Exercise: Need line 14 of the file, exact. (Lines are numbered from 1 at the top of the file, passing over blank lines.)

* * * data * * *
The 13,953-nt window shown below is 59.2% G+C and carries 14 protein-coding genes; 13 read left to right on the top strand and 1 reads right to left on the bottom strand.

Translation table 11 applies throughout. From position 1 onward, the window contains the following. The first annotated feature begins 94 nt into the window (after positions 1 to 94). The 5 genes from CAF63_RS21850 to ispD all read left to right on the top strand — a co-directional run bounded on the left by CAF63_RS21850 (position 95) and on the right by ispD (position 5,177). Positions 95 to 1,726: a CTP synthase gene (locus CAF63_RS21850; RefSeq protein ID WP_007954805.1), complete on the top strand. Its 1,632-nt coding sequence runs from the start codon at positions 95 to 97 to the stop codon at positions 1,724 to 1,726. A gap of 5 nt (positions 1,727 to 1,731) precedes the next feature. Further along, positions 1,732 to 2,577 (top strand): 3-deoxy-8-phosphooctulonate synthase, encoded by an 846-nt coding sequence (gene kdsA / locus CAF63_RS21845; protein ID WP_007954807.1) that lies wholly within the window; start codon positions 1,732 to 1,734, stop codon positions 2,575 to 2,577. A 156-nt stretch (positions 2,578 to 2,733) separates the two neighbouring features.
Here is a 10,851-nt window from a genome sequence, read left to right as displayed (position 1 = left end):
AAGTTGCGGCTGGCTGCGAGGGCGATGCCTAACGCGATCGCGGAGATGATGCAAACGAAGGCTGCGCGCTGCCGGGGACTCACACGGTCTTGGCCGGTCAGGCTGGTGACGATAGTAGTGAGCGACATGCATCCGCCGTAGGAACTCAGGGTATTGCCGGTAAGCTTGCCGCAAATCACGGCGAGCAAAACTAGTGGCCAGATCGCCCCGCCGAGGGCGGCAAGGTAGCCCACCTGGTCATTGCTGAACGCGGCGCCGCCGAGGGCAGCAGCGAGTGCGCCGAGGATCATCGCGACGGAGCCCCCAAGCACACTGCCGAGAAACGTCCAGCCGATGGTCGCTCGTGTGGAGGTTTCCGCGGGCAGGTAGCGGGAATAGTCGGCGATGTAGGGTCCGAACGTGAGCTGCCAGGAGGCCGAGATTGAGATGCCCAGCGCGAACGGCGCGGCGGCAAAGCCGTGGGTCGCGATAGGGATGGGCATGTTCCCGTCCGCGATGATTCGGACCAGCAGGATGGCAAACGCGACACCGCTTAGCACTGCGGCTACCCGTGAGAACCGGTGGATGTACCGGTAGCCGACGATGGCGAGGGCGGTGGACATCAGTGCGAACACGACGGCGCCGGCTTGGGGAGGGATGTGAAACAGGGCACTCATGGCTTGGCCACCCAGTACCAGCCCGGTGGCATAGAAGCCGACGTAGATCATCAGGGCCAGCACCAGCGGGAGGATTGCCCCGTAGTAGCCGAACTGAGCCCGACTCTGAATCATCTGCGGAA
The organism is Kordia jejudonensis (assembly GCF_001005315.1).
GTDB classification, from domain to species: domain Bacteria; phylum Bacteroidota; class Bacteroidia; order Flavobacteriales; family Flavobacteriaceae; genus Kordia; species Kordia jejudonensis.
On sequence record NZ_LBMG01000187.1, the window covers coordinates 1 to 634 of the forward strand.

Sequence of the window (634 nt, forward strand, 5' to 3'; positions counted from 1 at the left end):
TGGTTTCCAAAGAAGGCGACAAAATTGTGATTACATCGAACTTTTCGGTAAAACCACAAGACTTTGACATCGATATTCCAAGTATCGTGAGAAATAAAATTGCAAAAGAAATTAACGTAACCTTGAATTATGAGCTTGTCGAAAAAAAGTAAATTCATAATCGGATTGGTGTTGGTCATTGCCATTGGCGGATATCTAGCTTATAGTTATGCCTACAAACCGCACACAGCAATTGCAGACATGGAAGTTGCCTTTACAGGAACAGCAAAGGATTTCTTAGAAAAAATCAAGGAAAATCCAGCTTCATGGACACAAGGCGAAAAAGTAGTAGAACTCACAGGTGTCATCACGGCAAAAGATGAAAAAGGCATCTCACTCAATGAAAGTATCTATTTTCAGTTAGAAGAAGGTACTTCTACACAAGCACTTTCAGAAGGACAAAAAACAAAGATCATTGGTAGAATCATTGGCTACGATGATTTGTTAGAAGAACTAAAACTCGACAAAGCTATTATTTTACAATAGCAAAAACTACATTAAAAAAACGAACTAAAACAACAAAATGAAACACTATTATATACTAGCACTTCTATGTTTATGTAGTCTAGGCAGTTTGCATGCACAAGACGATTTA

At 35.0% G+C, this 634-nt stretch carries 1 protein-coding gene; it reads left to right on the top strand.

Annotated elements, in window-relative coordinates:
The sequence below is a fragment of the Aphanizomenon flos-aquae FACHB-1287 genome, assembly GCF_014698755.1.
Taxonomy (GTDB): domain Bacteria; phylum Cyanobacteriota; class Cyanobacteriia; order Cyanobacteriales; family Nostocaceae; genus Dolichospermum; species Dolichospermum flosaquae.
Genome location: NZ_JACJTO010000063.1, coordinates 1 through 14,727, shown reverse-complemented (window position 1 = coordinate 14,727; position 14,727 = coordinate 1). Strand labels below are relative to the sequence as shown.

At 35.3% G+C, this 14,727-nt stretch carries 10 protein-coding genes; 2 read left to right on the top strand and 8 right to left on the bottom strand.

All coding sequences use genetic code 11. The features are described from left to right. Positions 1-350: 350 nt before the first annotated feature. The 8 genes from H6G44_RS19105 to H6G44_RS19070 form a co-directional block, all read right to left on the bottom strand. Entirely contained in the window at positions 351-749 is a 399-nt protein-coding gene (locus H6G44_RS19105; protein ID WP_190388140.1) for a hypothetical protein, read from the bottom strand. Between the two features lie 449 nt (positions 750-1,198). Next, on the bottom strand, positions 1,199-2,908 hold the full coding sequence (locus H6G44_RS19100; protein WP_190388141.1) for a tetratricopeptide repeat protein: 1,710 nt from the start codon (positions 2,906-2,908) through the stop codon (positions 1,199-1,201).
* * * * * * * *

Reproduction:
Genome location: NZ_JACJTO010000063.1, coordinates 1 through 14,727, shown reverse-complemented (window position 1 = coordinate 14,727; position 14,727 = coordinate 1). Strand labels below are relative to the sequence as shown.